There is a notion of “free health care” in Canada. That is far from the reality for many, our system remains well beyond the reach of various demographics, particularly those living below the poverty line and the working poor. We do, indeed, have a more open and accessible health care system and there is much to be said about our system but all too often the costs of health are overlooked with the idealized notion that everything is free.
It is extremely frustrating for people with chronic health conditions to see medical professionals who suggest products and services without thought to cost. Much of what is suggested is unaffordable except to a select few. Some patients would rather not even hear about the options that could improve their quality of life than know they exist but that you cannot access them.
There are so many costs associated with our medical system it can quite overwhelming. Even before you get into a hospital, you have to pay for parking, and that alone is a deterrent to getting the help you need. Then when you see a doctor, they make suggestions without the knowledge of what it costs. Often, when one tries to talk to a medical professional about the barrier of affordability, they get responses of judgement and being told that they just aren’t prioritizing their health or don’t want to get better, neither the truth. The problem with “prioritizing your health” when you live in poverty is that there is no savings, whatever you use for medical issues is taken from other necessities like house, food, or medications; this leaves you stressed, with poor nutrition, and/or inadequate housing, all of which worsen chronic health conditions.
This disconnect between the reality of the financial abilities of patients and what doctors and specialist suggest needs to be improved. Poor health is not fixed by will alone, there needs to be services and products but there also needs to be affordability. For those who are working poor, the stress is increased because getting the proper medical care can actually cost them money; they have to take time off work to make appointments, losing money to see medical professionals who then expect them to pay for therapies and supports. Some don’t seek out the medical care they need because they know they can’t afford it.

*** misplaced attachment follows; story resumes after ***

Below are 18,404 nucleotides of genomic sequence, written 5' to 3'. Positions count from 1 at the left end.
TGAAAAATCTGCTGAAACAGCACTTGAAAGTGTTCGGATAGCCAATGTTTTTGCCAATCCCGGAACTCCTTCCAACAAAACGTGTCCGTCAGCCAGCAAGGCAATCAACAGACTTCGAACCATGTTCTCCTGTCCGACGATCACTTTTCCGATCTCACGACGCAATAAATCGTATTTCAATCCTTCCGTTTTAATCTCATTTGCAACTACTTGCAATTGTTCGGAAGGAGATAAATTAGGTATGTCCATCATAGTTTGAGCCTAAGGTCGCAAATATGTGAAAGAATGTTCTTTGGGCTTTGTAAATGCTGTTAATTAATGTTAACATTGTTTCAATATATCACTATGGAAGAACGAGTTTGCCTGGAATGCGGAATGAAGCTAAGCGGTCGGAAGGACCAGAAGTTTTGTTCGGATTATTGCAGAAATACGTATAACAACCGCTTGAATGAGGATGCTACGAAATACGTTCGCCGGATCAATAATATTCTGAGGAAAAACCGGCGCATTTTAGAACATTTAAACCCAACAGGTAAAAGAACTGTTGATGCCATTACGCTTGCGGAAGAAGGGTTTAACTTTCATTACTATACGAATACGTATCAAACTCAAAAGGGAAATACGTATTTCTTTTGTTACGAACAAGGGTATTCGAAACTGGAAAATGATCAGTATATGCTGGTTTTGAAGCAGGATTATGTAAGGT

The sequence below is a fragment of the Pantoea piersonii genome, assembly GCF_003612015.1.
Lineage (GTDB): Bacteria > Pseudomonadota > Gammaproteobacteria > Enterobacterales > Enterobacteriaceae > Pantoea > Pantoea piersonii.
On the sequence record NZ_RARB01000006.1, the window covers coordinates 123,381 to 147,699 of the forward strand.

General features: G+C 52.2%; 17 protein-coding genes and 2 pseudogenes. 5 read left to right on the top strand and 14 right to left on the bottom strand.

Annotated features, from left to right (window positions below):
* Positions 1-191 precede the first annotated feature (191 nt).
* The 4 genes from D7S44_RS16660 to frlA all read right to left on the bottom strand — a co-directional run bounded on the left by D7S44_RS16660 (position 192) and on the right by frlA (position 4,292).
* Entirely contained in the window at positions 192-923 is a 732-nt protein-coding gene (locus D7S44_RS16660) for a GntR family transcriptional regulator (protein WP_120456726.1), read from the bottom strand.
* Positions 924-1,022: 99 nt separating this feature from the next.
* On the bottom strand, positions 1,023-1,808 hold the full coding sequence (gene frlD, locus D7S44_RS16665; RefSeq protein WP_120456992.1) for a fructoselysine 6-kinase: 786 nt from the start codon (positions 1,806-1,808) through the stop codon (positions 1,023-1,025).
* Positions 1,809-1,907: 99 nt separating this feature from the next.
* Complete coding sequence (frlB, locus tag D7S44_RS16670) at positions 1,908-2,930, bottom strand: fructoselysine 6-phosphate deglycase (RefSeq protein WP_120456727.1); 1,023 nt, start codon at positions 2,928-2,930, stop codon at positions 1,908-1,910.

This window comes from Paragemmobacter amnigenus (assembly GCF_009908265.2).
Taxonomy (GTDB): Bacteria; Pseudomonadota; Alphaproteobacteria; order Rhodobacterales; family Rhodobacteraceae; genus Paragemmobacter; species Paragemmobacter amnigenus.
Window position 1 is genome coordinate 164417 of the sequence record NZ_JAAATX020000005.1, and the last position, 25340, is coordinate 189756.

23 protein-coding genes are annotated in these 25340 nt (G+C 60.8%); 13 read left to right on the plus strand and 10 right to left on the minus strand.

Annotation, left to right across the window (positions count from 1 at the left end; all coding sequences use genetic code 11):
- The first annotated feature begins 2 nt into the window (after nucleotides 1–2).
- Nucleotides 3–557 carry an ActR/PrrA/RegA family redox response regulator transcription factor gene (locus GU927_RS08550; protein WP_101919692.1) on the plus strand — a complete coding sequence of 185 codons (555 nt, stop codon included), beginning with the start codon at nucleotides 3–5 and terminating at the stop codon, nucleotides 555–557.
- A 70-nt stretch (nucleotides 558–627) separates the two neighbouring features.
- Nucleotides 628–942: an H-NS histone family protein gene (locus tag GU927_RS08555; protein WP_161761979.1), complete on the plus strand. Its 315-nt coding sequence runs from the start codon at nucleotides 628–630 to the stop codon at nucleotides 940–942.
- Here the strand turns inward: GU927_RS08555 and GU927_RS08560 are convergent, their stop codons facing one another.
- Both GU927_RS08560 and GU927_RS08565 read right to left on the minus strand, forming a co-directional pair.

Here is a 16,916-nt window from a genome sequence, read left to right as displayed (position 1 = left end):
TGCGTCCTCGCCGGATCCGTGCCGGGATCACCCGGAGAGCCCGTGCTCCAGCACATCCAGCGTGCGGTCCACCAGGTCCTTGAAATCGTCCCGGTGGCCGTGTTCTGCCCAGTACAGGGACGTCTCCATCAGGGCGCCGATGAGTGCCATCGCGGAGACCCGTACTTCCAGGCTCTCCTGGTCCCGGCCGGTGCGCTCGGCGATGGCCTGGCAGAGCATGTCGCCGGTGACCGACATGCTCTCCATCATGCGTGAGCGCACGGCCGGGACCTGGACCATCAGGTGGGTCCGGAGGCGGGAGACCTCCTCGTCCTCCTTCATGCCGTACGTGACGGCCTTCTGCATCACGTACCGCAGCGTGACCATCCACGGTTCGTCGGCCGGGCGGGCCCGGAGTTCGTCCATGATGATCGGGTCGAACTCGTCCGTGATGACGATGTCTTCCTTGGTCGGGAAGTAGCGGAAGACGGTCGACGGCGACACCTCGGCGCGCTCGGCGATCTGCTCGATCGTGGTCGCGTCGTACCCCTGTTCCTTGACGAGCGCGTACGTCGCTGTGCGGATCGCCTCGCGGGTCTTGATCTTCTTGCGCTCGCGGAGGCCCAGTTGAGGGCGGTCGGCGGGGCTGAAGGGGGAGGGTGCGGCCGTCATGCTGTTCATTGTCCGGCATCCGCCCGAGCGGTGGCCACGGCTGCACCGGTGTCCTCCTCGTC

One of the key tenets of accessibility is options. We need to have a medical system with options. Currently there is some government funding, but doctors have to fill out forms, which costs money, so we once again get stuck in a cycle of not having money to pay for what is needed. Doctors should be aware of the costs of what they are suggesting and know cheaper options.
Our health care has a lot of issues to address and affordability is one of the important topics, but it is very rarely discussed. Money is an uncomfortable topic; people don’t want to talk about living in poverty in case it affects the care they receive. Experiencing poverty bias is real and frustrating and keeps some from trusting or turning to medical professionals when in need of help.
Medical students should be taught that there are many intersecting identities that they will encounter: sexuality, gender, religion, income level, race, disability, etc. They should be given lessons and basic information about the various demographics of their patients and learn how to interact with those patients. Health care does not start and stop at the body, brain, and senses, we need to consider the entire person, their environment, and their financial limits.
It is estimated that one in 5 Canadian have precarious jobs. Not only does this affect one’s finances, it affects their health, their stress levels, their mental health. Being given medical solutions or suggestions that further stigmatize and stress people in poverty, or working poor, is not the answer. Being more mindful and respectful about finances and how that affects a person’s ability to access health care is one step we can take towards a future where patients aren’t offered hope only to have it snatched away when they see the price tag. Medical professionals becoming aware of the costs of therapies, medications, support, etc. is another step that is vital to bridging this gap. Doctors should ask patients whether their medical decisions will be reliant on what they can afford, and if that is the case, it should be marked in their chart.
There are ways we can work to support both patients and medical professionals in being more aware of the costs of our medical system and how that affects those in need. Poverty, unfortunately, is shamed, and many are not comfortable talking about it, but dialogue is vital. Thank you for reading this. Please continue this conversation where you can.